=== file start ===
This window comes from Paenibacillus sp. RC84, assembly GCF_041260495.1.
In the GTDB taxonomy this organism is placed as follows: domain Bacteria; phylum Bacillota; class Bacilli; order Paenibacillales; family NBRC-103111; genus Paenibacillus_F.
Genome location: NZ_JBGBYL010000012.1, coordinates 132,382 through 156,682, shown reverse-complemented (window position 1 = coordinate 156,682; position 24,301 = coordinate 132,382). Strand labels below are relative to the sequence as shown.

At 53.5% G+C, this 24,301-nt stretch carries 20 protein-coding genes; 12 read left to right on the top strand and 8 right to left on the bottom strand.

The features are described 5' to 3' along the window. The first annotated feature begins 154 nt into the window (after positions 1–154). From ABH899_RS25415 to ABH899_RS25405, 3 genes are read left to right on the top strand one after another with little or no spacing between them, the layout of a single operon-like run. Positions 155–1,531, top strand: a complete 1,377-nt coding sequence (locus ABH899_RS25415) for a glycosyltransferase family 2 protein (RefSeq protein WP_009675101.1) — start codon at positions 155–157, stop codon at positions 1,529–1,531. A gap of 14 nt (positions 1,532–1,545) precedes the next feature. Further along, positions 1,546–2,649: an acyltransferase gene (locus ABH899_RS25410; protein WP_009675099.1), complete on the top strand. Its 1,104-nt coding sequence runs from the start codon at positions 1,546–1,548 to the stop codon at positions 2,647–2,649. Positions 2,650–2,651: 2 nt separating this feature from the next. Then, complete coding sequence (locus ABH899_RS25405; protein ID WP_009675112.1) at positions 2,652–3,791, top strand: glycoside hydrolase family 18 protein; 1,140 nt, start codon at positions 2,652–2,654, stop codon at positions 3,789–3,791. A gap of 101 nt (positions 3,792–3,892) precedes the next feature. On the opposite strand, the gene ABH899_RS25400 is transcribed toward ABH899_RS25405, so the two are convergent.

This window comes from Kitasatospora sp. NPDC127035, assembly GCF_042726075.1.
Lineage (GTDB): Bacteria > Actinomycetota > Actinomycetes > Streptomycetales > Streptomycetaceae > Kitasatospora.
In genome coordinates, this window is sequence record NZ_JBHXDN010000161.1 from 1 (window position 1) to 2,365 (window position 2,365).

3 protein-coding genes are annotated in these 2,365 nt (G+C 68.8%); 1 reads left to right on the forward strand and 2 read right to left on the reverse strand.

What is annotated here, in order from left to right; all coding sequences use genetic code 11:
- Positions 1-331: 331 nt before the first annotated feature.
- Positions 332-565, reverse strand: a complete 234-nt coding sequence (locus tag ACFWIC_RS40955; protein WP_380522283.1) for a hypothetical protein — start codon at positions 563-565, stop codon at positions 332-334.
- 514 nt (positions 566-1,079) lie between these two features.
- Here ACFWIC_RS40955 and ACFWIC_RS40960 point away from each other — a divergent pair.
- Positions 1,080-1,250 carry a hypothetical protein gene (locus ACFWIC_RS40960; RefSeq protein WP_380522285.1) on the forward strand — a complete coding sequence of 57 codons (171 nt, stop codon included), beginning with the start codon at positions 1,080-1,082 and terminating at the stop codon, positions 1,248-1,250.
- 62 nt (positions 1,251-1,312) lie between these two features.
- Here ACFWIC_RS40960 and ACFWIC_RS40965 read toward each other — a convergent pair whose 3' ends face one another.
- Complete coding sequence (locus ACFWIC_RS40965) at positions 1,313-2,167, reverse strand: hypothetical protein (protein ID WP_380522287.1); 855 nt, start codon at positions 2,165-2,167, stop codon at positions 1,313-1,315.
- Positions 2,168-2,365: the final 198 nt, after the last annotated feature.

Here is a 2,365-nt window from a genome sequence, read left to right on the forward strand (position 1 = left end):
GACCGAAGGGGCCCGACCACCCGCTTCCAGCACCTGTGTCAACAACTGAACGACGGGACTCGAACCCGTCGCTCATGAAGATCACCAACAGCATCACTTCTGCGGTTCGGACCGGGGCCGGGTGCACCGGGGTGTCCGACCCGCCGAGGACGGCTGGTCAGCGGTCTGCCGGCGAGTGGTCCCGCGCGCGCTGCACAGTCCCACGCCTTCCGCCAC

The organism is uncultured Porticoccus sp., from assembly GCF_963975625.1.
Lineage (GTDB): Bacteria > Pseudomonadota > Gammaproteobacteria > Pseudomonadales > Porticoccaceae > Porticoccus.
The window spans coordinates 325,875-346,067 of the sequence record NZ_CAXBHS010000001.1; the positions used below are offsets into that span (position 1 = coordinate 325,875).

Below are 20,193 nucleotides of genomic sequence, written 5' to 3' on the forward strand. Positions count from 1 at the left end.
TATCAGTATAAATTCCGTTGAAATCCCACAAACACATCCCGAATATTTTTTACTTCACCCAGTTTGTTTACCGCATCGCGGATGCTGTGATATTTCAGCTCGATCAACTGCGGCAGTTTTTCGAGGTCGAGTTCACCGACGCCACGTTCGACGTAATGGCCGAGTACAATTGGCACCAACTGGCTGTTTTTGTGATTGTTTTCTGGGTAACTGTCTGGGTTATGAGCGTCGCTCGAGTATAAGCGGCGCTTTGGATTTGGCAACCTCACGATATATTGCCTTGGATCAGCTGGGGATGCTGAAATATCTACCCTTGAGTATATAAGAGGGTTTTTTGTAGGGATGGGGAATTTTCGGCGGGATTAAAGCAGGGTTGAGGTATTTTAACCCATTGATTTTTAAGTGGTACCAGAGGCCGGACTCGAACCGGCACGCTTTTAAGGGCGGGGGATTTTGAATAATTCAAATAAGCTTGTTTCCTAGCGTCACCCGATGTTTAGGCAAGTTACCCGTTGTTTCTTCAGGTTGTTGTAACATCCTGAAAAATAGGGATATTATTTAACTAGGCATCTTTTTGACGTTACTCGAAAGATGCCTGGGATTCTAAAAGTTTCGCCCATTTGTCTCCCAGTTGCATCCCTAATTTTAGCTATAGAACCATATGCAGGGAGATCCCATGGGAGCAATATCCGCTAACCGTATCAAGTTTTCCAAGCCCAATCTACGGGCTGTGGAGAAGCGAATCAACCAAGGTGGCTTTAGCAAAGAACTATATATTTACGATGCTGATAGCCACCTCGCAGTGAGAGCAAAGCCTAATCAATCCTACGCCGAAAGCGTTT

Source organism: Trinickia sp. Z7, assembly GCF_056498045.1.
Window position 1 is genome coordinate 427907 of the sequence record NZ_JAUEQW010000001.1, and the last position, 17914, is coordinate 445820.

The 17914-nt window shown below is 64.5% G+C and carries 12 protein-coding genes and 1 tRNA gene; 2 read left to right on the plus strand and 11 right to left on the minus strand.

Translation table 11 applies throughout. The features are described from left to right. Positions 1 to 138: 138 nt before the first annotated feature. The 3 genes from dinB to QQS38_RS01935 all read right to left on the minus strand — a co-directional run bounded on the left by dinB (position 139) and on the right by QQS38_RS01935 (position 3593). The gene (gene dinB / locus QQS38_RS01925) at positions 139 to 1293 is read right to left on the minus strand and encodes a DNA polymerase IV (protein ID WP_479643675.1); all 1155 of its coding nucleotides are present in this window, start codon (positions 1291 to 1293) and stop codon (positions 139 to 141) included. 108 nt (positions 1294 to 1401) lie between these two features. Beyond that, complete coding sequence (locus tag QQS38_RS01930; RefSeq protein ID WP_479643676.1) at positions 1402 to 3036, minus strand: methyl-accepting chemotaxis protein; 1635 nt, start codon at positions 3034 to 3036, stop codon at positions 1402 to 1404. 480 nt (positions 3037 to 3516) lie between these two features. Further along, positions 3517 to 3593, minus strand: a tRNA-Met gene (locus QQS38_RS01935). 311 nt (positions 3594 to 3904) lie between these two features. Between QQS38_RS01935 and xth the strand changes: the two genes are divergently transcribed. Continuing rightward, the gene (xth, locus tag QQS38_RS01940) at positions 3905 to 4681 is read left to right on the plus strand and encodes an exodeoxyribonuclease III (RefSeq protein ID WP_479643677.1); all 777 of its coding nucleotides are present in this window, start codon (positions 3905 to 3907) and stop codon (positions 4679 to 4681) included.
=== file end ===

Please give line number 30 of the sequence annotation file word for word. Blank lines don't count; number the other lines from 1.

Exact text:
Translation table 11 applies throughout. The features are described from left to right. Positions 1 to 138: 138 nt before the first annotated feature. The 3 genes from dinB to QQS38_RS01935 all read right to left on the minus strand — a co-directional run bounded on the left by dinB (position 139) and on the right by QQS38_RS01935 (position 3593). The gene (gene dinB / locus QQS38_RS01925) at positions 139 to 1293 is read right to left on the minus strand and encodes a DNA polymerase IV (protein ID WP_479643675.1); all 1155 of its coding nucleotides are present in this window, start codon (positions 1291 to 1293) and stop codon (positions 139 to 141) included. 108 nt (positions 1294 to 1401) lie between these two features. Beyond that, complete coding sequence (locus tag QQS38_RS01930; RefSeq protein ID WP_479643676.1) at positions 1402 to 3036, minus strand: methyl-accepting chemotaxis protein; 1635 nt, start codon at positions 3034 to 3036, stop codon at positions 1402 to 1404. 480 nt (positions 3037 to 3516) lie between these two features. Further along, positions 3517 to 3593, minus strand: a tRNA-Met gene (locus QQS38_RS01935). 311 nt (positions 3594 to 3904) lie between these two features. Between QQS38_RS01935 and xth the strand changes: the two genes are divergently transcribed. Continuing rightward, the gene (xth, locus tag QQS38_RS01940) at positions 3905 to 4681 is read left to right on the plus strand and encodes an exodeoxyribonuclease III (RefSeq protein ID WP_479643677.1); all 777 of its coding nucleotides are present in this window, start codon (positions 3905 to 3907) and stop codon (positions 4679 to 4681) included.